2016-06-30
Why is John McCain, a presidential candidate with a largely anti-abortion voting record in the Senate, on the National Right to Life Committee's hit list?

The NRLC's barrage of anti-McCain mailings and radio attack ads in conjunction with the New Hampshire and South Carolina primaries has been so ferocious that numerous pundits, including Beliefnet's Gregg Easterbrook, have accused the NRLC of being just one more vicious, power-hungry Washington lobby.

The right-to-life movement clearly was a major factor in Republican rival George W. Bush's resounding defeat of McCain in the South Carolina primary. The NRLC's Michigan chapter also went all out against McCain in the Republican primary in that state--although this time McCain managed to surmount the barrage of negative mailings and win.

I'll be the first to admit that the NRLC can be hard to take. Its officials don't cater to reporters, and they're not warm and cuddly: I don't think they'd be much fun at a cocktail party. They have only one thing going for them: a righteous cause. The NRLC doesn't care about popularity, and it's not afraid of offending people. The only thing that possibly makes it quake in its boots is the prospect of a President John McCain, and that's because they realize that a McCain presidency might achieve the unthinkable: making them miss the Clintons.

At first, when I heard about the NRLC war on McCain, I was ambivalent. I was hesitant to attack a right-to-life group because they get attacked all the time and because, frankly, they put me to shame. I'm against abortion, but I am often slightly embarrassed by this. I hate to speak up in polite society. The NRLC has no such qualms. I figured that, once again, a right-to-life group had blundered into something that was just going to make them media red meat. But that's before I realized that a McCain presidency is one of the biggest challenges the right to life cause has faced since Roe v. Wade.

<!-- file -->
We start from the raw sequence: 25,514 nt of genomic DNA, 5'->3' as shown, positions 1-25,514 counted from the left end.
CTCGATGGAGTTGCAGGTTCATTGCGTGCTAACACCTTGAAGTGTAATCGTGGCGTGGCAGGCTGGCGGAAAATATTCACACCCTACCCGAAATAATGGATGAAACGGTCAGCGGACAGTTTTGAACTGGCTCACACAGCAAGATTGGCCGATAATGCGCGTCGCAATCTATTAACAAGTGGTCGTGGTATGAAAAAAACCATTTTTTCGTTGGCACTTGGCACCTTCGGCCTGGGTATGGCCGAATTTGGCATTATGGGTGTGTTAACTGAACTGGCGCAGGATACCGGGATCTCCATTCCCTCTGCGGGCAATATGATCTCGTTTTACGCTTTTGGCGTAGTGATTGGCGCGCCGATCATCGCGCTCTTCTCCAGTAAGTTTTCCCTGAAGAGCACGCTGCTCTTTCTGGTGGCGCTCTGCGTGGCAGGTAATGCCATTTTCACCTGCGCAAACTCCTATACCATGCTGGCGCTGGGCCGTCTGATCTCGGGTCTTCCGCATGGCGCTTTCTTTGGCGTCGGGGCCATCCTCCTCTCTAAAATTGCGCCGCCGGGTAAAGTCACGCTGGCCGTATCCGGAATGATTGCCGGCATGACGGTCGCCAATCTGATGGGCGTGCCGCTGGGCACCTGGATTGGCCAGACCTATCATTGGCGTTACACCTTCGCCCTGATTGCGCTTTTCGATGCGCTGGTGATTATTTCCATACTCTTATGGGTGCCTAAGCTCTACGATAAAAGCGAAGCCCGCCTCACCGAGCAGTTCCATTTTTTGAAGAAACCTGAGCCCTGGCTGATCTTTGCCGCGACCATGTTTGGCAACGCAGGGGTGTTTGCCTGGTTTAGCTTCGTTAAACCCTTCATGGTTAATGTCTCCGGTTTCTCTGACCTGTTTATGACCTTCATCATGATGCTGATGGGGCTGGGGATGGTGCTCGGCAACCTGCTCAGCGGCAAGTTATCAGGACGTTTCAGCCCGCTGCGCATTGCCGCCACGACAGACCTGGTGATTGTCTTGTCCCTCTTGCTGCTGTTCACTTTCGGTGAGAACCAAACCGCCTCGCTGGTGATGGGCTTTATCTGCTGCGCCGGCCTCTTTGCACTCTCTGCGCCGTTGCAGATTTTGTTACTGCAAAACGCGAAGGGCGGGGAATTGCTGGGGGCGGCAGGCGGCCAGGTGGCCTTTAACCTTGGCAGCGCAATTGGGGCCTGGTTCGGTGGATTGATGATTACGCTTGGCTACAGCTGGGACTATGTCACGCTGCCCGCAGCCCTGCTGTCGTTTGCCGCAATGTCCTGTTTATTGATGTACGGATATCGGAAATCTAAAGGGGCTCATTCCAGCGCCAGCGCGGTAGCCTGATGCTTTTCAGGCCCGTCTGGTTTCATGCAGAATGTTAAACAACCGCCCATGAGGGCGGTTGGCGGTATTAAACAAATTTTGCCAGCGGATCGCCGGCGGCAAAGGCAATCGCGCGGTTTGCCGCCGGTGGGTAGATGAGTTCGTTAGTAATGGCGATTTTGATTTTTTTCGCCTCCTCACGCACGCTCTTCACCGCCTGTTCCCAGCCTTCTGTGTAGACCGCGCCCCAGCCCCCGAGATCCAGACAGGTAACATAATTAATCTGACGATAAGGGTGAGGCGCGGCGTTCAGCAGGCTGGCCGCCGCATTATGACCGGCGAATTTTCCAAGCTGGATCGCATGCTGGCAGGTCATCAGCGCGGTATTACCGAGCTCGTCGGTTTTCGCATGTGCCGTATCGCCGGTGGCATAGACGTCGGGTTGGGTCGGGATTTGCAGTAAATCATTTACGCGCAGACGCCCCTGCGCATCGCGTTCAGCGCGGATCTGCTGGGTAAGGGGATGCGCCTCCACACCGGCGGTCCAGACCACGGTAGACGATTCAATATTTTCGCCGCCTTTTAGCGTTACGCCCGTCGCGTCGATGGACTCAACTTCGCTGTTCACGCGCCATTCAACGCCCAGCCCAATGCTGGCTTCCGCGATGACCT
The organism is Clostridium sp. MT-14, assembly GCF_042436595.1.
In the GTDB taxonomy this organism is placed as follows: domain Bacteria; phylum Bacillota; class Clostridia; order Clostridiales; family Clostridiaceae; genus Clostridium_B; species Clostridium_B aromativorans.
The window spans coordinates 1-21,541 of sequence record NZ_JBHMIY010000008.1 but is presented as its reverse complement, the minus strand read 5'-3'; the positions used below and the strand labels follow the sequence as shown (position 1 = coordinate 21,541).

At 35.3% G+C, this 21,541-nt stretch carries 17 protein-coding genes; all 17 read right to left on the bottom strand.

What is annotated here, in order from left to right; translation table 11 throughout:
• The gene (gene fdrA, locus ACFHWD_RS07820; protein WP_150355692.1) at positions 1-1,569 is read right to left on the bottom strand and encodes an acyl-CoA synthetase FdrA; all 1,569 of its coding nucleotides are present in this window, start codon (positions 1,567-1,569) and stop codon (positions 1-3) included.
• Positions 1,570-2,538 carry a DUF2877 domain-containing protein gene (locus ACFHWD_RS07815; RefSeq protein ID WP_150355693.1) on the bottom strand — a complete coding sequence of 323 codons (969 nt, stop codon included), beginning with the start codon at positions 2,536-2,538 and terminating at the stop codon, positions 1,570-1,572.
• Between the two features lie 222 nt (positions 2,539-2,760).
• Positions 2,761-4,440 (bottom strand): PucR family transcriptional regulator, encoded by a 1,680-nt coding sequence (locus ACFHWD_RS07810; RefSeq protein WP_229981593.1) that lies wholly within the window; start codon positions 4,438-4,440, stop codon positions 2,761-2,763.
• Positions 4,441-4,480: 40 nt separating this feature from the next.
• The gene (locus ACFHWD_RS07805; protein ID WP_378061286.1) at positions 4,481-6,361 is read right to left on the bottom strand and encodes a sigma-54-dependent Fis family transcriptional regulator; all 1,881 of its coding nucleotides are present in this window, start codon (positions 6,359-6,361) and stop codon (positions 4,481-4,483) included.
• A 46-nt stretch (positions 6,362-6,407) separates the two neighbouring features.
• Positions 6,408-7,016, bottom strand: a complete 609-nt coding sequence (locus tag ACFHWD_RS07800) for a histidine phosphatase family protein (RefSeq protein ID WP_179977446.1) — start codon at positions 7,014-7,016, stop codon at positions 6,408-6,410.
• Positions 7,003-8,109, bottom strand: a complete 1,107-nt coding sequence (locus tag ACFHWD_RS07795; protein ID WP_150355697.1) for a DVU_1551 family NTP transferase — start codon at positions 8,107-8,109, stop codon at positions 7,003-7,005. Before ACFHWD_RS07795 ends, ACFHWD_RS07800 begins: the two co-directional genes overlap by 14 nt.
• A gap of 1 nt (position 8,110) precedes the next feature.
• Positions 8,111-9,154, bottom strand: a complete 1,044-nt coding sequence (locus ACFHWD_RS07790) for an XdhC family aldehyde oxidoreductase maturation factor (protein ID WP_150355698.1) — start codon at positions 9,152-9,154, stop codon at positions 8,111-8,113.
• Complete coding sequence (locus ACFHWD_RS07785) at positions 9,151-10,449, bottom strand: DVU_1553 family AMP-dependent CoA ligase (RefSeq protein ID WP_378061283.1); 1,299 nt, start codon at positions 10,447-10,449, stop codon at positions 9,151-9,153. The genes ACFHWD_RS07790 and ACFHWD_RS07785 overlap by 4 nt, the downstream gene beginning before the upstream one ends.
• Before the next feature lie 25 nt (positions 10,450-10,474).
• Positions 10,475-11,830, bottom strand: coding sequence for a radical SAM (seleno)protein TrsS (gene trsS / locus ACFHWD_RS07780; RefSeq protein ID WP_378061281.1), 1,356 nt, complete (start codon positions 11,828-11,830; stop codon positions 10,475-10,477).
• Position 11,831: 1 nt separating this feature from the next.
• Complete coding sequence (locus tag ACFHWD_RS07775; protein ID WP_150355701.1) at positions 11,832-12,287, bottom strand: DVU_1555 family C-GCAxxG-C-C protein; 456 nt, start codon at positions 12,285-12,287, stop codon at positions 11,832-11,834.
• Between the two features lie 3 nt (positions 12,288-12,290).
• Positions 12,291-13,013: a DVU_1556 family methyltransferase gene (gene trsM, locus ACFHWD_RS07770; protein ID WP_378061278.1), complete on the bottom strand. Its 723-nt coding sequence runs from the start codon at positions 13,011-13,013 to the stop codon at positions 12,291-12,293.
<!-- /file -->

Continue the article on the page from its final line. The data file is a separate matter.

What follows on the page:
McCain's increasing equivocations on abortion make him appear to be the worst possible presidential choice from a right-to-life perspective--a pro-choice Republican wearing a right-to-life badge. When Republican rival and gadfly Alan Keyes tried to pin down McCain on the particulars of his proposed abortion exceptions, during the recent South Carolina debate, McCain dodged the questions with his shop-worn line that he'd "seen too much killing in my life" as a POW in Vietnam to be lectured on abortion by the callow Keyes.

They also know that McCain's campaign finance reform proposals--including proposed limitations on advocacy groups' ability to target candidates' voting records immediately before an election-could have a devastating effect on the way the NRLC operates. McCain's proposals would reduce the NRLC's political clout--which is why cynics have accused it of being more interested in power than saving babies.

However, I believe the NRLC is completely justified in maintaining its position that a vote for campaign finance reform is a pro-choice vote--and also for going fiercely negative on McCain. They know that any version of campaign finance reform that eventually passes is unlikely to help them.

Besides supporting crippling restrictions on the NRLC's anti-abortion advocacy, the Republican candidate has been sending signals recently that he would not do anything to help overturn Roe v. Wade, the Supreme Court's 1973 decision establishing broad abortion rights. He has also said that he is considering making his campaign chairman, Warren Rudman--outspokenly pro-choice and contemptuous of the Christian Right--his attorney general. Finally, unlike George W. Bush, McCain has stated publicly that he would like to alter the Republican platform plank on abortion to allow the procedure in instances of rape and incest. (Bush also supports those exceptions but says he does not want to tinker with the platform.)